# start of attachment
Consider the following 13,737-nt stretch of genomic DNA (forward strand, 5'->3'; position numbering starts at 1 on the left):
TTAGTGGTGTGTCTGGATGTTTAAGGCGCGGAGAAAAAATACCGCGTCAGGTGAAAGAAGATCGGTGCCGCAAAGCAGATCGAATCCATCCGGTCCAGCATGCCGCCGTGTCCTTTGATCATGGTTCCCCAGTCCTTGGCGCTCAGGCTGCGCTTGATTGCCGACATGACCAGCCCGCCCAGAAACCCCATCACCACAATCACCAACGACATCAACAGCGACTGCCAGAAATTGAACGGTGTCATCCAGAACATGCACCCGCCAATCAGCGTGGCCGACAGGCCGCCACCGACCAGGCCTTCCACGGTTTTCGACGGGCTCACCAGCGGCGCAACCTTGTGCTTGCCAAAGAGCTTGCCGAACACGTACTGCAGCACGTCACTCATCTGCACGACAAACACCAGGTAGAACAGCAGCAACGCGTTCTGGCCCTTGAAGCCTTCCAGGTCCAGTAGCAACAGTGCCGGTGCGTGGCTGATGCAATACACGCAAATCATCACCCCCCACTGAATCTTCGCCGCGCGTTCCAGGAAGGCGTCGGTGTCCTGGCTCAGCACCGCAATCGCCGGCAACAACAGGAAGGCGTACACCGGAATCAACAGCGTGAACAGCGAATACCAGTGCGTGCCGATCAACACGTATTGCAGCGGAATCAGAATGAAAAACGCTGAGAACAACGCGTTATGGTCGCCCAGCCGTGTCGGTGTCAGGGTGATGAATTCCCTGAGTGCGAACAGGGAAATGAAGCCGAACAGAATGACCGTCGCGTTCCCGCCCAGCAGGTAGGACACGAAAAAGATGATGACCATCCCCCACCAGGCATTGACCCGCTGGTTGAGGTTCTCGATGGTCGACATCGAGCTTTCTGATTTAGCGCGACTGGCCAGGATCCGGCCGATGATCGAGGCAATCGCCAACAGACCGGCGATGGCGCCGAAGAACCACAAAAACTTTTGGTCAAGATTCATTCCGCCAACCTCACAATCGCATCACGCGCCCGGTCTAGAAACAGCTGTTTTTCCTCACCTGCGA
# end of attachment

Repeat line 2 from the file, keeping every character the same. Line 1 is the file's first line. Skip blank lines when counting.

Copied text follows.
TTAGTGGTGTGTCTGGATGTTTAAGGCGCGGAGAAAAAATACCGCGTCAGGTGAAAGAAGATCGGTGCCGCAAAGCAGATCGAATCCATCCGGTCCAGCATGCCGCCGTGTCCTTTGATCATGGTTCCCCAGTCCTTGGCGCTCAGGCTGCGCTTGATTGCCGACATGACCAGCCCGCCCAGAAACCCCATCACCACAATCACCAACGACATCAACAGCGACTGCCAGAAATTGAACGGTGTCATCCAGAACATGCACCCGCCAATCAGCGTGGCCGACAGGCCGCCACCGACCAGGCCTTCCACGGTTTTCGACGGGCTCACCAGCGGCGCAACCTTGTGCTTGCCAAAGAGCTTGCCGAACACGTACTGCAGCACGTCACTCATCTGCACGACAAACACCAGGTAGAACAGCAGCAACGCGTTCTGGCCCTTGAAGCCTTCCAGGTCCAGTAGCAACAGTGCCGGTGCGTGGCTGATGCAATACACGCAAATCATCACCCCCCACTGAATCTTCGCCGCGCGTTCCAGGAAGGCGTCGGTGTCCTGGCTCAGCACCGCAATCGCCGGCAACAACAGGAAGGCGTACACCGGAATCAACAGCGTGAACAGCGAATACCAGTGCGTGCCGATCAACACGTATTGCAGCGGAATCAGAATGAAAAACGCTGAGAACAACGCGTTATGGTCGCCCAGCCGTGTCGGTGTCAGGGTGATGAATTCCCTGAGTGCGAACAGGGAAATGAAGCCGAACAGAATGACCGTCGCGTTCCCGCCCAGCAGGTAGGACACGAAAAAGATGATGACCATCCCCCACCAGGCATTGACCCGCTGGTTGAGGTTCTCGATGGTCGACATCGAGCTTTCTGATTTAGCGCGACTGGCCAGGATCCGGCCGATGATCGAGGCAATCGCCAACAGACCGGCGATGGCGCCGAAGAACCACAAAAACTTTTGGTCAAGATTCATTCCGCCAACCTCACAATCGCATCACGCGCCCGGTCTAGAAACAGCTGTTTTTCCTCACCTGCGA